“The mystery is over”

That’s what author Scott Dawson claims in a new book called The Lost Colony and Hatteras Island. According to Dawson, the English colonists who settled the so-called Lost Colony were “never lost,” they simply “went to live with their native friends — the Croatoans of Hatteras.” From a detailed review in the Virginia Pilot:

A team of archaeologists, historians, botanists, geologists and others have conducted digs on small plots in Buxton and Frisco for 11 years.

Dawson and his wife, Maggie, formed the Croatoan Archaeological Society when the digs began. Mark Horton, a professor and archaeologist from England’s University of Bristol leads the project. Henry Wright, professor of anthropology at the University of Michigan, is an expert on native history. …

[The archeologists] have found thousands of artifacts 4-6 feet below the surface [on Hatteras] that show a mix of English and Indian life. Parts of swords and guns are in the same layer of soil as Indian pottery and arrowheads. …

Dawson’s book draws from research into original writings of [colonists] John White, Thomas Harriot and others. …

The evidence shows the colony left Roanoke Island with the friendly Croatoans to settle on Hatteras Island. They thrived, ate well, had mixed families and endured for generations. More than a century later, explorer John Lawson found natives with blue eyes who recounted they had ancestors who could “speak out of a book,” Lawson wrote.

The two cultures adapted English earrings into fishhooks and gun barrels into sharp-ended tubes to tap tar from trees. …

Archaeologists found a flower-shaped clothing clasp belonging to a woman with the other items. …

They also found round post holes where Indians built their long houses 25 feet to 60 feet long and they uncovered square post holes made by English during the same period.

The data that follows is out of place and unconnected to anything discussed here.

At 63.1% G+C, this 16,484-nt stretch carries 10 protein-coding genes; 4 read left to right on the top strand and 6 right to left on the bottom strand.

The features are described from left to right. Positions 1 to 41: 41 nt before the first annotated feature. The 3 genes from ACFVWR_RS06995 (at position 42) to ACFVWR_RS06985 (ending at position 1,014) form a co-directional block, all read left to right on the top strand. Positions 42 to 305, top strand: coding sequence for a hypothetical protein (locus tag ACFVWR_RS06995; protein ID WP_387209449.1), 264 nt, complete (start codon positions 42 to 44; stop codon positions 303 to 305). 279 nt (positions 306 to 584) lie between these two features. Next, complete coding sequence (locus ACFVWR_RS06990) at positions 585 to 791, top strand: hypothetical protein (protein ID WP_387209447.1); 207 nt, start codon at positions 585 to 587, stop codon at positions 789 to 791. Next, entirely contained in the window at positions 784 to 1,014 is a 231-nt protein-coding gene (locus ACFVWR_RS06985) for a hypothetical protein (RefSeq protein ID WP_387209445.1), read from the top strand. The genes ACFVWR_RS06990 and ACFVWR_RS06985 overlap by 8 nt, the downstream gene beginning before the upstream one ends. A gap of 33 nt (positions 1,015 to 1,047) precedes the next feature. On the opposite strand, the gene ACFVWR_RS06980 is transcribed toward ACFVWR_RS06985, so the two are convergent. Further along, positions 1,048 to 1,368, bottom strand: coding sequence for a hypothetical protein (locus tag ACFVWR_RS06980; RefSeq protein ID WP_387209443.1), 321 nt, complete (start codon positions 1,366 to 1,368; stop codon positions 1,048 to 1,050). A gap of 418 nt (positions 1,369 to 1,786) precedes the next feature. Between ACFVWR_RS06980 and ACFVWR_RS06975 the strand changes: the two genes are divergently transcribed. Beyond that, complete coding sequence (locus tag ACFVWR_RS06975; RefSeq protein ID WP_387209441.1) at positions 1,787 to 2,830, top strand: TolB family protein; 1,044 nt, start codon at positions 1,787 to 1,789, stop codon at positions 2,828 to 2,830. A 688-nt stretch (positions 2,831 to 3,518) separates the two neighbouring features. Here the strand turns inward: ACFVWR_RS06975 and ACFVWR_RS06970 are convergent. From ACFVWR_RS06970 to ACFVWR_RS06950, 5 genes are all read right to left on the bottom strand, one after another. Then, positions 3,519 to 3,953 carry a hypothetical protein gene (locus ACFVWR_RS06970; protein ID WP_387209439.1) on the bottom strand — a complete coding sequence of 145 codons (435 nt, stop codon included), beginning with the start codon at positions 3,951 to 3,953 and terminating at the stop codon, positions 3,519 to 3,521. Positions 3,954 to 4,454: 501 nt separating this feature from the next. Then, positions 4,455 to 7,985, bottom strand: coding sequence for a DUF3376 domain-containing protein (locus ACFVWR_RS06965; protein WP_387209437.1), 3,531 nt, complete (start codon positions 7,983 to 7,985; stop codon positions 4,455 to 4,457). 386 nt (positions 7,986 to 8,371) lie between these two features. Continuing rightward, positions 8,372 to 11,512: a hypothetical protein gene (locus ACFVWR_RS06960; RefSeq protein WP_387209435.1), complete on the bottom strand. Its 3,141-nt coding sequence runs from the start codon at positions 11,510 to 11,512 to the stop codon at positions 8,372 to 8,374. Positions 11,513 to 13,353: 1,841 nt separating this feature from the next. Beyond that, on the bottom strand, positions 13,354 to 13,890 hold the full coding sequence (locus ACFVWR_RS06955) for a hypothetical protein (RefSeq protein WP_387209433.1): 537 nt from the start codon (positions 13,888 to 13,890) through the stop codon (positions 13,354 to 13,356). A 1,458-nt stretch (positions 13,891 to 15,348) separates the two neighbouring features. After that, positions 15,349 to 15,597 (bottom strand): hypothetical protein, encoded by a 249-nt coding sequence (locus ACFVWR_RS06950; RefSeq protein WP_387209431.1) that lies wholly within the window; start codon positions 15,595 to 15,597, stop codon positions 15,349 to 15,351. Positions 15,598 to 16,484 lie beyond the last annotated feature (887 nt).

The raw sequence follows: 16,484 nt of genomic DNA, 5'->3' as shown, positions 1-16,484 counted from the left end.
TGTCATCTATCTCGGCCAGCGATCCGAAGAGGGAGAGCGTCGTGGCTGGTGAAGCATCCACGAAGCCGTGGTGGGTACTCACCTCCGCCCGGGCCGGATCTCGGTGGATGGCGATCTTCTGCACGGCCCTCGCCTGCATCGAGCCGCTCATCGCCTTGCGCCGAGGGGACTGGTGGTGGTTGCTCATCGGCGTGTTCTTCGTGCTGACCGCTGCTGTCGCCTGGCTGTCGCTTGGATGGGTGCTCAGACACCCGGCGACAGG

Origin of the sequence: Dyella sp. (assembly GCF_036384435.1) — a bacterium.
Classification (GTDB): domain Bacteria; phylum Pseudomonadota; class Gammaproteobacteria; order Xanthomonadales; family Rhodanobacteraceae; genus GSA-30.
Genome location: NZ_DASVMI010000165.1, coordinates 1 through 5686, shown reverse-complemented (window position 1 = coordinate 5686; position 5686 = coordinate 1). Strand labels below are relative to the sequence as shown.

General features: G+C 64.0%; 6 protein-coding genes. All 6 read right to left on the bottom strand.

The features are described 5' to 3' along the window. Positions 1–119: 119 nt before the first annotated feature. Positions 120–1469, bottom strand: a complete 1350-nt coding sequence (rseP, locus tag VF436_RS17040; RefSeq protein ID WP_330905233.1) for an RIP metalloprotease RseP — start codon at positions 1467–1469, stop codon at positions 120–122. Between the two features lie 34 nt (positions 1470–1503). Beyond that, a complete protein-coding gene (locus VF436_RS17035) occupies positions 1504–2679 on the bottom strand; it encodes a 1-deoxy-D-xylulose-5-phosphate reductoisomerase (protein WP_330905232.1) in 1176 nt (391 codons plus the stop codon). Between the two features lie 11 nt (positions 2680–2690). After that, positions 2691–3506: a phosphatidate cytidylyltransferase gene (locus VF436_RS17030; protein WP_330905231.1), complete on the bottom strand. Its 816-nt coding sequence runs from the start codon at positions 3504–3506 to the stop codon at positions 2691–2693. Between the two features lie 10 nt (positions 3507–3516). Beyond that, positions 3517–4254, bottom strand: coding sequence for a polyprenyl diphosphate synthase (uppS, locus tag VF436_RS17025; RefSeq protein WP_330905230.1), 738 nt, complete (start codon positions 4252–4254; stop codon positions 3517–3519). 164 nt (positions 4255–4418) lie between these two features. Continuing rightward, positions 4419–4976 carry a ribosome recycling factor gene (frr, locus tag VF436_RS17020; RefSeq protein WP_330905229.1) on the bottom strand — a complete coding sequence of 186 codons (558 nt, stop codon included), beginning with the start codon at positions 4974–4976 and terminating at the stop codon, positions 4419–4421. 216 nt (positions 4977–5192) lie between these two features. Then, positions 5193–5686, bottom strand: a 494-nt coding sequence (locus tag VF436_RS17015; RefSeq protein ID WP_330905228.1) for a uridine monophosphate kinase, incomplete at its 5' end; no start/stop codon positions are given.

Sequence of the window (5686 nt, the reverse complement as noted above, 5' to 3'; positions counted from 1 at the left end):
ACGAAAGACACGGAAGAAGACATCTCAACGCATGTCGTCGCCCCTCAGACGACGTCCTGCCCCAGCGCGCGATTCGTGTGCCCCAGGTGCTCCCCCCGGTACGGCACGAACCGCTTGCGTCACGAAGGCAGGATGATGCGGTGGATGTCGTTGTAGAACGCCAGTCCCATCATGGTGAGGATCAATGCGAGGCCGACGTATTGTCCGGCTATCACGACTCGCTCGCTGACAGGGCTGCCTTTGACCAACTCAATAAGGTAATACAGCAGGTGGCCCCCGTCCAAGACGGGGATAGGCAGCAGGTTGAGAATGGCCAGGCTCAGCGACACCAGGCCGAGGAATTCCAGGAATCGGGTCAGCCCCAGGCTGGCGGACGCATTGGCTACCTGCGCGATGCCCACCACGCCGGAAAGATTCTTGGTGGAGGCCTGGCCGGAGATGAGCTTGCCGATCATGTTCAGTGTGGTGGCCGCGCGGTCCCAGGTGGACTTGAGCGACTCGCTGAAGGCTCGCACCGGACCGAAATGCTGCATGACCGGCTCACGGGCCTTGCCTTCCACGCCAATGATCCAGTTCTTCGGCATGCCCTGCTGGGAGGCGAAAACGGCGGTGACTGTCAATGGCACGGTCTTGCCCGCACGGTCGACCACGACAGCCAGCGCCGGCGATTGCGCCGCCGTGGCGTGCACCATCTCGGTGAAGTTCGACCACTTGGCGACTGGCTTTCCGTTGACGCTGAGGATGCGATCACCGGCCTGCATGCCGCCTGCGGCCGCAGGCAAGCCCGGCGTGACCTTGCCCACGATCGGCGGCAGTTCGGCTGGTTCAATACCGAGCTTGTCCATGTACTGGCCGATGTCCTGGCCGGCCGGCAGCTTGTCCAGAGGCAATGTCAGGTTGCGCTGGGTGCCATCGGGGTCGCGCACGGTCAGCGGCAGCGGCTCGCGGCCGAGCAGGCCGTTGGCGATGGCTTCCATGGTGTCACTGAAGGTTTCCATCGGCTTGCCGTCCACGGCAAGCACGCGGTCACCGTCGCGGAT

“They were in the Indian village surrounded by long houses,” Dawson said.

Bones of turtle, wildfowl and deer bones indicate good eating. Pigs teeth turn up for generations.

“They never had to eat the last pig,” Dawson said.

Any skeletons uncovered during the digs were left untouched out of respect, Dawson said. …

There’s much more of interest in the Pilot’s review, including this detail that nicely illustrates the absurdity of the New York Times suggestion that slavery in America began in 1619 due to the unique moral failings of the English colonists:

The Secotans and the Croatoans hated each other, Dawson said. Secotans enslaved Croatoans just a few years before the English arrived [in 1584]. …

The Croatoans befriended the English as powerful friends with guns and armor. White’s colony welcomed their friendship, especially after one of their members, George Howe, was killed by the Secotans.

White was concerned about the danger posed by the Secotans when he left for England. The Croatoans saved the colonists by taking them away from Roanoke Island to their Hatteras Island village, Dawson said.

Read the whole article, and, if you can get your hands on it, you should read the book too.

Jon Guze / Director of Legal Studies

Jon Guze is the Director of Legal Studies at the John Locke Foundation. Before joining the John Locke Foundation, Jon practiced law in Durham, North Carolina for over twent...

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